Searching over 5,500,000 cases.


searching
Buy This Entire Record For $7.95

Download the entire decision to receive the complete text, official citation,
docket number, dissents and concurrences, and footnotes for this case.

Learn more about what you receive with purchase of this case.

Franson v. City and County of Honolulu

United States District Court, D. Hawaii

January 25, 2017

FRANCISCO FRANSON and JORDON TOPINIO, Plaintiffs,
v.
CITY AND COUNTY OF HONOLULU; VINCENT MORRE; NELSON TAMAYORI; and JOSEPH BECERA, Defendants.

          ORDER GRANTING DEFENDANT CITY AND COUNTY OF HONOLULU'S MOTION TO DISQUALIFY ATTORNEY MYLES BREINER

          Derrick K. Watson, United States District Judge

         INTRODUCTION

         Plaintiffs Francisco Franson and Jordon Topinio were assaulted by on-duty Honolulu Police Department (“HPD”) Officers and claim that the assault, a post-assault cover-up, and unspecified HPD policies were unlawful. Through their attorney, Myles Breiner, Esq., Plaintiffs filed civil claims against the three HPD Officers, the City and County of Honolulu (“City”), and former HPD Chief Louis Kealoha, for violations of state and federal law. Mr. Breiner currently represents Kealoha in an unrelated matter.

         Following dismissal of the claims against Kealoha with leave to amend - and in the midst of responding to an Order to Show Cause directed at Mr. Breiner's concurrent representation of Kealoha issued by another federal district judge in an unrelated matter pending in this court - Plaintiffs filed a First Amended Complaint that omitted all claims against Kealoha. The City now seeks to disqualify Mr. Breiner from further representation of Plaintiffs in this matter.

         Based upon the Court's consideration of Plaintiffs' right to counsel of their choice, the need to maintain ethical standards of professional responsibility, and the unique circumstances of this case, the City's Motion to Disqualify is GRANTED. Mr. Breiner's concurrent representation of Plaintiffs in the instant matter and Kealoha in an unrelated matter presents a non-waivable conflict of interest within the meaning of Hawaii Rule of Professional Responsibility 1.7, disqualifying Mr. Breiner from further representation of Plaintiffs in this civil action.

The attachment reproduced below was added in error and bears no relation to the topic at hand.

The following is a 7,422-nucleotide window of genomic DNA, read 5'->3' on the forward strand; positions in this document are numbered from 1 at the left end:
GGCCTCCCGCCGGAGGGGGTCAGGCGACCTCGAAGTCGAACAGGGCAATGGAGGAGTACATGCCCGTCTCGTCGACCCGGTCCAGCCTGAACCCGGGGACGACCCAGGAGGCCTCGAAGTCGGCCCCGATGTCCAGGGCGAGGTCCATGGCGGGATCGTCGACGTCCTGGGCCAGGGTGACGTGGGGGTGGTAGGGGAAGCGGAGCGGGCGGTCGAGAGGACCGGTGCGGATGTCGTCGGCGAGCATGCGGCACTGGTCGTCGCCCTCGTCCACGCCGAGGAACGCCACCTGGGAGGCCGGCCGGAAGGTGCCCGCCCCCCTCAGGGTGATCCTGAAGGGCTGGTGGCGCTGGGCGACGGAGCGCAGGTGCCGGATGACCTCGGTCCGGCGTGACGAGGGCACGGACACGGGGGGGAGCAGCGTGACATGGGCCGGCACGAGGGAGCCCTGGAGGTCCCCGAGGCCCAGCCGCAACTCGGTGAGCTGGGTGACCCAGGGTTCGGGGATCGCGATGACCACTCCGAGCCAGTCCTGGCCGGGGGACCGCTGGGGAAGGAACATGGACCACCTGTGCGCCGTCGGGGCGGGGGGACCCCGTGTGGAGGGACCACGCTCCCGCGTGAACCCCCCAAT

BACKGROUND

         I. Plaintiffs' Original Complaint

         On September 5, 2014, on-duty HPD Officer Vincent Morre assaulted, allegedly without cause, Franson and Topinio in a Honolulu game room in the presence of HPD Officers Nelson Tamayori and Joseph Becera. On March 6, 2016, Plaintiffs filed suit against the City, the Defendant HPD Officers in their individual capacities (Complaint ¶¶ 6-8), and then-Chief Kealoha in both his official and individual capacities (Complaint ¶¶ 9-10, 41). Mr. Breiner signed the Complaint. Dkt. No. 1 at 15.

         Plaintiffs more specifically allege that Morre assaulted them, without provocation, and that Tamayori and Becera witnessed the assault, but failed or refused to intervene. Complaint ¶ 19. According to Plaintiffs, Morre, Tamayori, and Becera agreed to purposely omit the assault from their subsequent reports of the incident in an attempt to conceal it. Plaintiffs allege that all three HPD Officers were members of the HPD Crime Reduction Unit (“CRU”), see Complaint ¶ 12, and aver as follows with respect to the City and Kealoha's liability:

10. Defendant Kealoha is responsible for the instruction, training, and supervision of the Honolulu Police Department's officers and/or members.
23. Plaintiffs are informed and believe and do thereupon allege that the Honolulu Police Department has a custom, policy, practice, and/or usage of condoning and/or ratifying the use of excessive force and/or conditions amounting to severe punishment by Honolulu Police Department officers, including but not limited to officers with the Honolulu Police Department Crime Reduction Unit.
33. As the Chief of Police, Defendant Kealoha's failure to train, supervise, and/or discipline Honolulu Police Department members that use excessive force and/or expose citizens and/or pretrial detainees to conditions amounting to punishment demonstrates that he personally implemented, maintained, enforced, and/or allowed the continued use of excessive force and/or exposure of citizens and/or pretrial detainees to conditions amounting to severe punishment, acted with reckless and callous indifference, and knew of and/or acquiesced to such unconstitutional conduct.